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How to protect your data after the Experian breach

(Image credit: Pixabay)

The Experian South Africa data breach has left many concerned about their personal data. Many of the country's major banks are advising users to take extra precautions, despite the breach reportedly being under control. 

Personal data protection is one thing but it's very hard to protect your data once it's been leaked from another source. In this case, a person convinced Experian to give them access to their data files and the proceeded to steal this information despite not being an authorised user. 

As a citizen, it is likely you wouldn't have even known your data was part of this set since credit information services agency works for major businesses such as our banks. 

While it is expected that banks will ensure they themselves and whichever entity requires your data is secure, breaches and hacks can happen either by computer or human error. 

As a result, it's good to know what to do to protect yourself from a third-party leak. Here are some tips. 

Change your passwords 

As the news of the breach broke, Standard Bank sent out an advisory regarding banking and social media passwords. 

They advised users to change their passwords, as they are concerned this was among the information stolen. 

This is something that you should do regularly, even if you aren't worried about having had your information stolen. Many passwords in use are weak and can be easily hacked, especially if you made them a few years ago. 

Keeping your passwords shifting means that it's harder to gain access to your accounts based on older information found through this kind of leak.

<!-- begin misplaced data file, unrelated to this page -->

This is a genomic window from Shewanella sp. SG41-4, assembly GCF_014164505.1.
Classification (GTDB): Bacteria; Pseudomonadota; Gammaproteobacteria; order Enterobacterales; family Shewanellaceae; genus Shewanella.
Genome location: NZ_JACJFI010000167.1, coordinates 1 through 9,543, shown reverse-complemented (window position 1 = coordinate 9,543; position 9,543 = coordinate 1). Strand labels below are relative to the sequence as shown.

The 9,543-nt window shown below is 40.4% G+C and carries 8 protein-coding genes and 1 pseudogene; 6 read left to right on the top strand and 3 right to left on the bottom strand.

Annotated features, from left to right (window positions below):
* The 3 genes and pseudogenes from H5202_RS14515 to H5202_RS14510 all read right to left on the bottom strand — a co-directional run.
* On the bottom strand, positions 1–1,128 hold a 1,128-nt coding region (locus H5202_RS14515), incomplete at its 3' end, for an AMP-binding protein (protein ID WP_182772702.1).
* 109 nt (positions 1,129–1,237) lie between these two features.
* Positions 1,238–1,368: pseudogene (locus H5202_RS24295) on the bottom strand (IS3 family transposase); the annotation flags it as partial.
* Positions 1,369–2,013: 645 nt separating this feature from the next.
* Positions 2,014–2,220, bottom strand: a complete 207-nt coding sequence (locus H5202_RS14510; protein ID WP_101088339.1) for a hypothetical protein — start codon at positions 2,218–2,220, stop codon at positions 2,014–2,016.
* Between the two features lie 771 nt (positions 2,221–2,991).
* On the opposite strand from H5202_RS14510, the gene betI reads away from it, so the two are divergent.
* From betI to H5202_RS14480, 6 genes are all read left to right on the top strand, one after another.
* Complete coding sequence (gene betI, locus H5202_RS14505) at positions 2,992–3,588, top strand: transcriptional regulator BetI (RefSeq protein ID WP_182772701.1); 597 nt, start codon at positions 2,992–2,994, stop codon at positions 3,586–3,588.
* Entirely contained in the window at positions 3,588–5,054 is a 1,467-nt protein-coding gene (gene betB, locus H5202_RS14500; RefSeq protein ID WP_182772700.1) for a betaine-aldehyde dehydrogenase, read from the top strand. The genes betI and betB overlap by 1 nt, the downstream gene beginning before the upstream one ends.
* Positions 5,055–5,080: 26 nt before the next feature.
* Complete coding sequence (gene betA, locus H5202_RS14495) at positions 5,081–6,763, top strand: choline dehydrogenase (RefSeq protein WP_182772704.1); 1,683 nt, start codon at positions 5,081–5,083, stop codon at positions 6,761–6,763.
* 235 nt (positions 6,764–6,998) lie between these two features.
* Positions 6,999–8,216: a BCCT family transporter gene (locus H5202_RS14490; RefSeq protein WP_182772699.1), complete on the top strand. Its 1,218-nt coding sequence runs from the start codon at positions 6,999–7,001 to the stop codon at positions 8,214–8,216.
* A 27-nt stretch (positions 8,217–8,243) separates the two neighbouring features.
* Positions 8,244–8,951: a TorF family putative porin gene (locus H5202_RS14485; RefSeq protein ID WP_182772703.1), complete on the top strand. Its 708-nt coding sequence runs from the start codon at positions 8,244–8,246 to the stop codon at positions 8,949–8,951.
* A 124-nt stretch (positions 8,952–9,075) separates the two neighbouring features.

Keep an eye on your accounts 

As a result of it not being a direct attack on your account, it is hard to tell if such big leaks will effect you. This is why your next best port of call is vigilance.

Keeping an eye on your account by setting up payment notifications via sms from your bank, regularly checking statements and checking up on your credit score will mean you can spot irregularities quickly. 

The sooner you catch fraudulent behaviour, the easier it will be to reverse and block the source of these transactions. 

Register with South African Fraud Prevention Services

If you have your ID or passport stolen it's recommended to register with the South African Fraud Prevention Service (SAFPS)

This will alert banking and financial institutions to take extra care when approving applications that use your ID. Unfortunately this will mean more work for you when you want to do a legitimate transaction but it is worth it for the assurance your ID cannot be used illegitimately. 

Leila Stein

Leila Stein is an experienced multimedia journalist and content producer with a special interest in data journalism. she is skilled in news writing, editing, online writing and multimedia content production and have a Bachelor of Journalism  from Rhodes University and an Honours in Historical Studies from University of Cape Town.